My question isn’t as technical as the others… so here goes. I live full-time in my 38′ 5th wheel toy hauler with a 50-amp shore power connection. It also has an Onan 4400 generator if I need it. Where I’m parked, it is switching from flat-rate electric to metered. The pedestal has both 50-amp and 110-volt plugs. Is it cheaper to use the 110 with an extension cord for small appliances and microwave? Only one at a time—I unplug things I’m not using. Unless it’s a fan. Thank you for your time. —Christie
That’s a great and timely question. The quick answer (for those of you who don’t want to read the full explanation) is no, it doesn’t matter which receptacle you plug into. You can plug a 120-volt appliance into one of your RV’s internal outlets and you’ll use exactly the same kWh (kilowatt hours) of electricity compared to plugging the same appliance directly into the 20-amp outlet on the pedestal.
Just like for your sticks-and-bricks house, the entire panel is being metered for kWh usage. So everything plugged into an outlet in your house (or in your case, the pedestal) will be metered (and billed to you) exactly the same amount.
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How does this work?
The pedestal supplies your RV with two separate 120-volt legs which are 180 degrees out of phase with each other. That allows the power panel to be wired to supply either 120 or 240 volts to the load.
However, in nearly every RV on the road, the power panel is wired to supply ONLY 120-volt loads. So that’s one hot leg plus the neutral conductor feeding each air conditioner, battery converter, and all 20-amp electrical outlets in your RV. There are a few exceptions for large coaches wired with 240 volts, but these are pretty rare birds.
The metered pedestal is measuring the TOTAL amount of electrical energy (kWh) passing through the entire pedestal circuit. So it doesn’t matter if you plug into the 50-amp outlet, the 30-amp outlet, or the 20-amp outlet. If you used 10 kWh of energy, and they’re billing you at 15 cents per kWh, then you’ll owe $1.50 for that usage. And again, it doesn’t matter if you plug your slow cooker into the pedestal directly or an outlet inside of your RV. The meter only sees the TOTAL amount of energy passing through the pedestal.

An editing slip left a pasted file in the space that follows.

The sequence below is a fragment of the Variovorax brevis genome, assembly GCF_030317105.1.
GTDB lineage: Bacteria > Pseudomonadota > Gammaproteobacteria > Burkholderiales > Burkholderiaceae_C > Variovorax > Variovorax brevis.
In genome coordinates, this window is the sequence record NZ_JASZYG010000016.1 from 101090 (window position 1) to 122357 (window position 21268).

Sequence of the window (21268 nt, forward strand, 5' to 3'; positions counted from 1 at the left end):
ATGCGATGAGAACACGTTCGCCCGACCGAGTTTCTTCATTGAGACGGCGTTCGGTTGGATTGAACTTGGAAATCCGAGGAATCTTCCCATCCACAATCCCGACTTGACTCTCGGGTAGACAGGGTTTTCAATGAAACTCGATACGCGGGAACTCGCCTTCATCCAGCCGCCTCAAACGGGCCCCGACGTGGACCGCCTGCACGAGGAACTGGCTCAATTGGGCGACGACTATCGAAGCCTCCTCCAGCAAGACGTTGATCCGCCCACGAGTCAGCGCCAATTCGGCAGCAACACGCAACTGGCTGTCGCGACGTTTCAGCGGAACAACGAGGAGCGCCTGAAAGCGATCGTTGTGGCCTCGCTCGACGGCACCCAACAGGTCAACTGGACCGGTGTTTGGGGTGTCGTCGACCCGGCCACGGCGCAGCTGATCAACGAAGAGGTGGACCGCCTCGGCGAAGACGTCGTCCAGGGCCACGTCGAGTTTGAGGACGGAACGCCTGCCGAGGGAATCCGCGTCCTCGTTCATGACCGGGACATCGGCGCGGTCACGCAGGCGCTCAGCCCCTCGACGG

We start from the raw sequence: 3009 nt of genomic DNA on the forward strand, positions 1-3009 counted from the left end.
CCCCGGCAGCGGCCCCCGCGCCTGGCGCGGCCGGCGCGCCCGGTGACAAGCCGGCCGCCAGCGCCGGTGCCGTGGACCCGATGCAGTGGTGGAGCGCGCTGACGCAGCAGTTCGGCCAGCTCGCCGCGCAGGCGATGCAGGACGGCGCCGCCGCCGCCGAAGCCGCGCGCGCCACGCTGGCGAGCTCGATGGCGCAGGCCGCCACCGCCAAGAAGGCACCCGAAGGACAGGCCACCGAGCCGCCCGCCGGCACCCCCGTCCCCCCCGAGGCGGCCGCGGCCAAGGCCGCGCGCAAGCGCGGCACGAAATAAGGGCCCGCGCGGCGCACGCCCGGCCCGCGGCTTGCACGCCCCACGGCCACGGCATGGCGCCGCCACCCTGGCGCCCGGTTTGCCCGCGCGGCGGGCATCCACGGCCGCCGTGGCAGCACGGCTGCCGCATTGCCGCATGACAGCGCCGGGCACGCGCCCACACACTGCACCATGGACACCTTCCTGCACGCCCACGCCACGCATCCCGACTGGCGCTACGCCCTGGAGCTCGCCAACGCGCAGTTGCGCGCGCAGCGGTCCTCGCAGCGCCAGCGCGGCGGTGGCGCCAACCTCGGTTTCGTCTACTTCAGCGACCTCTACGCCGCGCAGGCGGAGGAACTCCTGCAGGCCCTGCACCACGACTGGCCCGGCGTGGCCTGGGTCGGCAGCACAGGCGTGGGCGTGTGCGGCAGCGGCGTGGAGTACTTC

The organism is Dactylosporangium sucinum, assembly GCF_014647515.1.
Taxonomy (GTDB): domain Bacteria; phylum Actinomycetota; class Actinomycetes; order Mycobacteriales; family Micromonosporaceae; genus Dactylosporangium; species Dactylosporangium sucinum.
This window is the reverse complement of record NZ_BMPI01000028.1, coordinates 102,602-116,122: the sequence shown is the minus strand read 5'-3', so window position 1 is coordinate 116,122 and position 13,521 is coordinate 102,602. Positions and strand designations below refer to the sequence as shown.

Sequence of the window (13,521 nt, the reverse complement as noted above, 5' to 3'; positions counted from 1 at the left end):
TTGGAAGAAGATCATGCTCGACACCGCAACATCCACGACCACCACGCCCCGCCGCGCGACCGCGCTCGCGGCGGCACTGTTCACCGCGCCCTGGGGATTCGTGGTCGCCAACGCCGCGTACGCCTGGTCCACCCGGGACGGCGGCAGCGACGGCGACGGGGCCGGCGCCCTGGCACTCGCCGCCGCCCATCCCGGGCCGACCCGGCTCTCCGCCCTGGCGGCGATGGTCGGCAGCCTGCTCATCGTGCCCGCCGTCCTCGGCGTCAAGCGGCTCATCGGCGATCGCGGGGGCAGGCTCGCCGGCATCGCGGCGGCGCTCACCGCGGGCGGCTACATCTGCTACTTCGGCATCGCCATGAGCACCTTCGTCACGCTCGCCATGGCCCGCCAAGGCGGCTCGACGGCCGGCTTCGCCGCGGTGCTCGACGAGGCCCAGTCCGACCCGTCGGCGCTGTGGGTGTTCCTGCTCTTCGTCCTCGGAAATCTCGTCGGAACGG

How can you reduce your energy bill?
First of all, forget about any of the scam devices on the market that say they can reduce your electric bill by up to 85%. First of all, if that were true then you would be stealing electricity from the campground. And that’s a bad thing you never want to do. But be assured they don’t work anyway, so save your money.
Just like in your sticks-and-bricks house, you can do a number of things to help reduce your electric energy costs.
Forget about the air fryer. While these work great, they typically draw around 1,500 watts of power for 20 or more minutes at a time. So every air frying session could cost you up to 1 kWh of energy. Depending on the local rate, this could cost you between 15 cents and 50 cents every time you make those tasty no-fat fries.
Turn off your water heater. If you only need hot water for showers in the morning, then don’t leave the water heater on all day and night. Turn it on an hour or two before you need it, then power down.
Turn off your air conditioner when you leave. I see lots of unattended RVs with air conditioners running and windows open at the same time. Yes, I can understand that if you have a pet inside you’ll need the air conditioner during the day, but I’ve checked and that’s not usually the case.
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Learn how to save…
One of the easiest ways I’ve seen to monitor your own energy usage is the smartphone app for the Hughes Power Watchdog surge protector. This not only shows you instantaneous voltage and amperage your RV is using, it also adds up the total kWh usage for your entire RV. That means you can turn on one appliance at a time and see just how many amps and kWh it takes. Then you can decide if it’s worth the expenditure.
Some of the big ticket items are portable electric space heaters and electric fireplaces. These can easily add $100 to your electric bill each month, so you’ll want to find better ways to keep warm in the winter.
Let’s play safe out there….
Send your questions to me at my new RVelectricity forum here.
Mike Sokol is an electrical and professional sound expert with 50+ years in the industry. His excellent book RV Electrical Safety is available at Amazon.com. For more info on Mike’s qualifications as an electrical expert, click here.
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